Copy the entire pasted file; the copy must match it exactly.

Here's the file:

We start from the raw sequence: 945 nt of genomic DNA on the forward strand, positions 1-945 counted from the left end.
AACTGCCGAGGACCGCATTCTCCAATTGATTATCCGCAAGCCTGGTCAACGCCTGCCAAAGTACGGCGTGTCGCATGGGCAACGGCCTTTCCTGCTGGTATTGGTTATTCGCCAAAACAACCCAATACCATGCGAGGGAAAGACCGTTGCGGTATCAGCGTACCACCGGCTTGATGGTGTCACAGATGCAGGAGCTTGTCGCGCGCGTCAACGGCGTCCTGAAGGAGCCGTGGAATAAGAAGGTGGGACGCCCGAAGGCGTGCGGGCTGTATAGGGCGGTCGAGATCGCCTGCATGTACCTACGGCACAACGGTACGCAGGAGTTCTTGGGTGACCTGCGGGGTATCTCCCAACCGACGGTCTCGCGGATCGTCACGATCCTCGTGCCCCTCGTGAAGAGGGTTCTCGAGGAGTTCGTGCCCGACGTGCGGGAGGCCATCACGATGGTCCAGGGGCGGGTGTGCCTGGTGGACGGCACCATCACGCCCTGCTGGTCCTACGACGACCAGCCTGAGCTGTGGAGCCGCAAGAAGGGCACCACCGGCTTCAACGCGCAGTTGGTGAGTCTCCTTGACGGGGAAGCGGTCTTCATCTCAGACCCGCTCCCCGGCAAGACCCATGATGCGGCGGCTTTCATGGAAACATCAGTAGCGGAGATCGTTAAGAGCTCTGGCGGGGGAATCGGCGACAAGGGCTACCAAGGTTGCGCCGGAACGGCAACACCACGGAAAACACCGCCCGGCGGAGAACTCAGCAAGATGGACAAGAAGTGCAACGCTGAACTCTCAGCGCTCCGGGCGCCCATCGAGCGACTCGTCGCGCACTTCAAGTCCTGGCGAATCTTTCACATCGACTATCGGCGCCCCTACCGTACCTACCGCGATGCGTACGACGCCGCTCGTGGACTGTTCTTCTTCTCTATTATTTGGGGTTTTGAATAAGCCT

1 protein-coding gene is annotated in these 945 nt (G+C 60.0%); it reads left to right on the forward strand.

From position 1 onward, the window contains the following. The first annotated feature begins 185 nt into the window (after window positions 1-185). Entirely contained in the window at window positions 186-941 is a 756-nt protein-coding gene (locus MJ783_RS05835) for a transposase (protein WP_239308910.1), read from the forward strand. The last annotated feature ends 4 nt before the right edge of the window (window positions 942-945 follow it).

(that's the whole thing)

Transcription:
We start from the raw sequence: 945 nt of genomic DNA on the forward strand, positions 1-945 counted from the left end.
AACTGCCGAGGACCGCATTCTCCAATTGATTATCCGCAAGCCTGGTCAACGCCTGCCAAAGTACGGCGTGTCGCATGGGCAACGGCCTTTCCTGCTGGTATTGGTTATTCGCCAAAACAACCCAATACCATGCGAGGGAAAGACCGTTGCGGTATCAGCGTACCACCGGCTTGATGGTGTCACAGATGCAGGAGCTTGTCGCGCGCGTCAACGGCGTCCTGAAGGAGCCGTGGAATAAGAAGGTGGGACGCCCGAAGGCGTGCGGGCTGTATAGGGCGGTCGAGATCGCCTGCATGTACCTACGGCACAACGGTACGCAGGAGTTCTTGGGTGACCTGCGGGGTATCTCCCAACCGACGGTCTCGCGGATCGTCACGATCCTCGTGCCCCTCGTGAAGAGGGTTCTCGAGGAGTTCGTGCCCGACGTGCGGGAGGCCATCACGATGGTCCAGGGGCGGGTGTGCCTGGTGGACGGCACCATCACGCCCTGCTGGTCCTACGACGACCAGCCTGAGCTGTGGAGCCGCAAGAAGGGCACCACCGGCTTCAACGCGCAGTTGGTGAGTCTCCTTGACGGGGAAGCGGTCTTCATCTCAGACCCGCTCCCCGGCAAGACCCATGATGCGGCGGCTTTCATGGAAACATCAGTAGCGGAGATCGTTAAGAGCTCTGGCGGGGGAATCGGCGACAAGGGCTACCAAGGTTGCGCCGGAACGGCAACACCACGGAAAACACCGCCCGGCGGAGAACTCAGCAAGATGGACAAGAAGTGCAACGCTGAACTCTCAGCGCTCCGGGCGCCCATCGAGCGACTCGTCGCGCACTTCAAGTCCTGGCGAATCTTTCACATCGACTATCGGCGCCCCTACCGTACCTACCGCGATGCGTACGACGCCGCTCGTGGACTGTTCTTCTTCTCTATTATTTGGGGTTTTGAATAAGCCT

1 protein-coding gene is annotated in these 945 nt (G+C 60.0%); it reads left to right on the forward strand.

From position 1 onward, the window contains the following. The first annotated feature begins 185 nt into the window (after window positions 1-185). Entirely contained in the window at window positions 186-941 is a 756-nt protein-coding gene (locus MJ783_RS05835) for a transposase (protein WP_239308910.1), read from the forward strand. The last annotated feature ends 4 nt before the right edge of the window (window positions 942-945 follow it).